What is CRM?

If this question is playing worms in your mind, you are not alone. The CRM software could be the most powerful sales tool in our day. Yet, only 18 percent of businesses use a CRM in their first year.

That’s just one in five businesses, which means others are switching between different tools, including sticky notes, email, and spreadsheets, to run their daily sales.

But the question is: Can they get the job done? Maybe.

Is there a better way to do this? Yup.

That’s where a CRM comes in.

Quantitative Benefits of a CRM

According to Baseline, the ROI on CRMs is approximately $5 for every dollar spent. Still, many businesses are missing out on the opportunity to enjoy CRM benefits, especially when you have simple and affordable solutions around.

But that’s probably a topic we’ll discuss in another blog.

For now, let’s look at what does CRM stand for and what it brings to the table.

CRM stands for customer relationship management and it refers to a program that let companies keep tabs on their existing as well as potential clients.

As far as CRM benefits are concerned, a survey found 47 percent users citing that the software has greatly impacted customer retention. An equal percentage stated the CRM considerably impacted customer satisfaction too.

The number-crunching doesn’t end here.

74 percent of the users said their CRM software has made data accessibility easier. Owing to the ease of data accessibility, sales cycle are shortened by 8-14 percent for salespeople. This clearly explains why 53 percent of top-performing businesses are adopting CRMs to drive sales productivity.

Woo! That’s a lot of data crunching, by the way. Let me catch my breath.

Qualitative Benefits of a CRM

Over the course of time, the tools of the sales businesses have evolved. Back in the 70s, Rolodex was the bible for salespeople. But it had an element of risk; any top performing sales rep can quietly walk out with their Rolodex and all the customer information.

When sales trade shifted to digital, companies started recording their crucial data in emails and spreadsheets. Of course, emails and spreadsheets changed the way we do sales today—no disagreement here. But, they are certainly not meant for managing relationships with your clients.

For instance, when you need instant access to contacts or need to figure out where exactly a relationship left off, you can’t afford to dig through your messy inbox or spreadsheets.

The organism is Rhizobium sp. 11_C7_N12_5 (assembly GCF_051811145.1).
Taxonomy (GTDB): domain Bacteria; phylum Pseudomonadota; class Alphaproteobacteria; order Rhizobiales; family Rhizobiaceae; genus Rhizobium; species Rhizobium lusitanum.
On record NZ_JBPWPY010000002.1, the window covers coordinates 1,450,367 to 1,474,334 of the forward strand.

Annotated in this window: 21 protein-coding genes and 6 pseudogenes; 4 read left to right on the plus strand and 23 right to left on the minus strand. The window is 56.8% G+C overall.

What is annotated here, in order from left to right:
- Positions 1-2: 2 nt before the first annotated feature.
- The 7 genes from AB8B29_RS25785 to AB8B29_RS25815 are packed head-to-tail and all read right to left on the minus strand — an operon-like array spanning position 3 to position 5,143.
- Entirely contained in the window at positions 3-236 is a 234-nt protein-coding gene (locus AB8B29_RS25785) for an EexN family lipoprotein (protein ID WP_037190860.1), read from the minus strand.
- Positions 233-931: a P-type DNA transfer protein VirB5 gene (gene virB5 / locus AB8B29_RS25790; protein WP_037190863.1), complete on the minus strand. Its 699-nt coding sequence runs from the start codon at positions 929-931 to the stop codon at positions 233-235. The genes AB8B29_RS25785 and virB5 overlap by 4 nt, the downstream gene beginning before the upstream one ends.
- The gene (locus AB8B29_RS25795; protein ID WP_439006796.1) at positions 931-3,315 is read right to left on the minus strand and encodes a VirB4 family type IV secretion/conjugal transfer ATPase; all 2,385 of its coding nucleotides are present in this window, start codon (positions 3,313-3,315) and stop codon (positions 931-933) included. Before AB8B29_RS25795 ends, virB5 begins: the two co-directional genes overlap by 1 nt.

In this situation, a CRM solution can prove handy because it is built for one thing—your sales team. This is what makes it the best tool to build lasting relationships with your clients. Today, you’ll have different vendors selling different customer relationship management software—and some of them are very affordable—but three CRM benefits are constant when you are looking to pick one:

  • One stack of tools: The CRM software should be simple, easy-to-use, have email integration, notes, web form builder to land leads directly from your web while you sleep, proposal builder and more such as Funnel CRM.
  • Up-to-the-minute view of entire sales funnel: It should allow you to instantly view your entire sales pipeline on a clean and visual dashboard. All your deals aligned in a chronological order so you can sort them by name, owner, amount or stage in a fraction of the time.
  • Automates the tasks sales team hate: It should have the capability to automate the hazardous manual tasks. because admin tasks take much longer to complete which greatly deteriorates salespeople’s productivity.

It can certainly help your business speed up its sales team that is spending less than 36 percent of their time selling. With the rest of their time is spent on boring tasks like data entry, figuring out if a lead is still hot or not, and sending the same emails over and over again.

But unlike Rolodex, customer relationship management software has evolved. In the present day, most CRMs exist in the cloud which allows you to access them from anywhere at any time. That’s why salespeople are in love with modern day CRMs. As per salesmate’s analysis, 81 percent users said they use various type of devices to access their CRM.

How much Should you Invest in CRM?

Well, it depends on the size of your sales force, type of your business, and what you want to derive from the CRM. All these factors will allow you to sort and choose the right CRM solution.

Tip: Don’t buy a monthly or annual plan right away. Instead, sign up for a Free trial and see if the solution is the right fit for you and your sales team as many including Funnel CRM offer a fully featured trial that will allow you to try before you buy.

Closing Notes

Irrespective of whether you are a free trial user or a paying customer, moving from email or spreadsheets to a CRM is a win because it’ll 10x your sales and productivity. Most importantly, unlike Rolodex, CRM is not destined for obsolescence, at least not until 2025.